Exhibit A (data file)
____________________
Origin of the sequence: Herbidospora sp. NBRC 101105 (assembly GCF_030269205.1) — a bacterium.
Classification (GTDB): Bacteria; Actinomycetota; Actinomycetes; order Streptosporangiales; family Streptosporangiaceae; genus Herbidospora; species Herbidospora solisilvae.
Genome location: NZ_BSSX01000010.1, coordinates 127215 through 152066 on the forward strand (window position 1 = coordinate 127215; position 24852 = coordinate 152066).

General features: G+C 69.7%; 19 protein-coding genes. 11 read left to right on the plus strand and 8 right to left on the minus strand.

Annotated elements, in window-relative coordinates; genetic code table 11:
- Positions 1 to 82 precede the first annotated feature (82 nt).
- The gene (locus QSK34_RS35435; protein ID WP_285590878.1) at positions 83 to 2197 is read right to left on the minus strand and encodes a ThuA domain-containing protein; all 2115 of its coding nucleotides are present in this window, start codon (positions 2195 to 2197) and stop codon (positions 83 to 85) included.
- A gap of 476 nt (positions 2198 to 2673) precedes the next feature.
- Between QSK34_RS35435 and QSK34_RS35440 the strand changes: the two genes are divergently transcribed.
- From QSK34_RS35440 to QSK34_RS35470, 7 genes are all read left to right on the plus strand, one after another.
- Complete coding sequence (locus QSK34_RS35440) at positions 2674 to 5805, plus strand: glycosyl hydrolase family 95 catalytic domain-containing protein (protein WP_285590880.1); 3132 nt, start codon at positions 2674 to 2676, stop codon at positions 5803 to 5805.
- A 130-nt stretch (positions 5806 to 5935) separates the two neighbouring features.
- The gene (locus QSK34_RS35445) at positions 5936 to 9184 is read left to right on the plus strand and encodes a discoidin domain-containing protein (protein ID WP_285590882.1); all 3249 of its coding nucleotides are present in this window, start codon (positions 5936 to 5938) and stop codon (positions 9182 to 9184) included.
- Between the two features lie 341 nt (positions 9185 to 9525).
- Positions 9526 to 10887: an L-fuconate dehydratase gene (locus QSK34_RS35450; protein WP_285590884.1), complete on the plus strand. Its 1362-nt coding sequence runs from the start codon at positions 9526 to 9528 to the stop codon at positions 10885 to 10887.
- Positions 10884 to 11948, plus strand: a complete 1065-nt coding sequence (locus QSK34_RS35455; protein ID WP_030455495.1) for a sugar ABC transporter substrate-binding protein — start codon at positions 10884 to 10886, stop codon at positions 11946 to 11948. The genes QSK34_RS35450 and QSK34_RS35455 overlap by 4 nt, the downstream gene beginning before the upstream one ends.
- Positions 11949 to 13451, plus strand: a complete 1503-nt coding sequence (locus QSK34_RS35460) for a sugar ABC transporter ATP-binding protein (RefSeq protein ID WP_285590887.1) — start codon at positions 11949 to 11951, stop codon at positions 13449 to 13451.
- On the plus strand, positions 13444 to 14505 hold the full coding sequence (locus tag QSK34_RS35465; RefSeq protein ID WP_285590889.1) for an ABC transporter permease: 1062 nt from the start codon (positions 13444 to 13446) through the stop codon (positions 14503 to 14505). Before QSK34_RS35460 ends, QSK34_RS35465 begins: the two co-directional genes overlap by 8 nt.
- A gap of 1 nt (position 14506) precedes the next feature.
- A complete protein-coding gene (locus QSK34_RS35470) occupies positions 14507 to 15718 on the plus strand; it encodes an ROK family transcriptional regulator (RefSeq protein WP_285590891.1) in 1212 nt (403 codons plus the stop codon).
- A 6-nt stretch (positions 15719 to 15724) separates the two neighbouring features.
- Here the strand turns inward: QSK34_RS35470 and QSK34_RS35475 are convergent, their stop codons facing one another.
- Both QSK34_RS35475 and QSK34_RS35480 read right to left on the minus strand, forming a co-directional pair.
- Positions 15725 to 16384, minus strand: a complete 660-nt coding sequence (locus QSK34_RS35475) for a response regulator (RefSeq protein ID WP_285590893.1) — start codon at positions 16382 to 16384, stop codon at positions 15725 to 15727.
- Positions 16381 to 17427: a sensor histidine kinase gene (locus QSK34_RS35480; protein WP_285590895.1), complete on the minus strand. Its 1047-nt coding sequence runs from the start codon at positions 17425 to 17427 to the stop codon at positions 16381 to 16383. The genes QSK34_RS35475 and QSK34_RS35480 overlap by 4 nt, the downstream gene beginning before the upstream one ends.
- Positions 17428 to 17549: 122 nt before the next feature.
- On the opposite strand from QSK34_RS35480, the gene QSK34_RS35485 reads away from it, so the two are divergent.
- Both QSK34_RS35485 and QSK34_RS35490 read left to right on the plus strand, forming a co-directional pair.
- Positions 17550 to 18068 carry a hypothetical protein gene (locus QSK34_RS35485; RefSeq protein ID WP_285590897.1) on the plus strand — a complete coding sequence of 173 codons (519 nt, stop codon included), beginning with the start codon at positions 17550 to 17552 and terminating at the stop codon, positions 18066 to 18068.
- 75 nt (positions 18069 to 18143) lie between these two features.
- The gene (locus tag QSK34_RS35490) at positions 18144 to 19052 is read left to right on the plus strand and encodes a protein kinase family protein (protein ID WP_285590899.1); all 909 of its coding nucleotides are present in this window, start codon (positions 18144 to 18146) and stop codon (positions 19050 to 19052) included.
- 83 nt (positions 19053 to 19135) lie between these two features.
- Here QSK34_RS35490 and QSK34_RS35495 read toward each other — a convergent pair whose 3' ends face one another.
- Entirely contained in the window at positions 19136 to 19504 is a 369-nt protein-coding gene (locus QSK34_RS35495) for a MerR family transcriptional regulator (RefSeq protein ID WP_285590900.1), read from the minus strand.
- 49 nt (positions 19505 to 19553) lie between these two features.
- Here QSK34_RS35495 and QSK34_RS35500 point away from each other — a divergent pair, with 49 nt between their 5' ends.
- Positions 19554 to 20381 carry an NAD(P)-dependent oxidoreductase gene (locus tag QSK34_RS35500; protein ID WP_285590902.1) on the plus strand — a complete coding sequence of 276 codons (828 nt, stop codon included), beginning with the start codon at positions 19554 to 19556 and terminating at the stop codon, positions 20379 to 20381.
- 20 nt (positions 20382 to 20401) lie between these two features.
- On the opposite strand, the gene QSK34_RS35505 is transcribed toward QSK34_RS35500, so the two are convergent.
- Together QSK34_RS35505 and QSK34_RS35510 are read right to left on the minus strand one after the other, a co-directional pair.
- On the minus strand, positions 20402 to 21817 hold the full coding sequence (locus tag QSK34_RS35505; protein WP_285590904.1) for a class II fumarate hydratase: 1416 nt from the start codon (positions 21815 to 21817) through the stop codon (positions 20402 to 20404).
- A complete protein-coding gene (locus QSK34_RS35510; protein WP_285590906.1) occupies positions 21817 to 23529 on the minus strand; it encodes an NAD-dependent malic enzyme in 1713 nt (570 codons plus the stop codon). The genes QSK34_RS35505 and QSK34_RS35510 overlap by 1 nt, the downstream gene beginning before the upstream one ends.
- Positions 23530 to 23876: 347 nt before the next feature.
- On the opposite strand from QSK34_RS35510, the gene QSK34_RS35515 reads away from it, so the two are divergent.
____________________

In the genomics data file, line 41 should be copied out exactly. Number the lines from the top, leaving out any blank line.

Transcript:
- On the minus strand, positions 20402 to 21817 hold the full coding sequence (locus tag QSK34_RS35505; protein WP_285590904.1) for a class II fumarate hydratase: 1416 nt from the start codon (positions 21815 to 21817) through the stop codon (positions 20402 to 20404).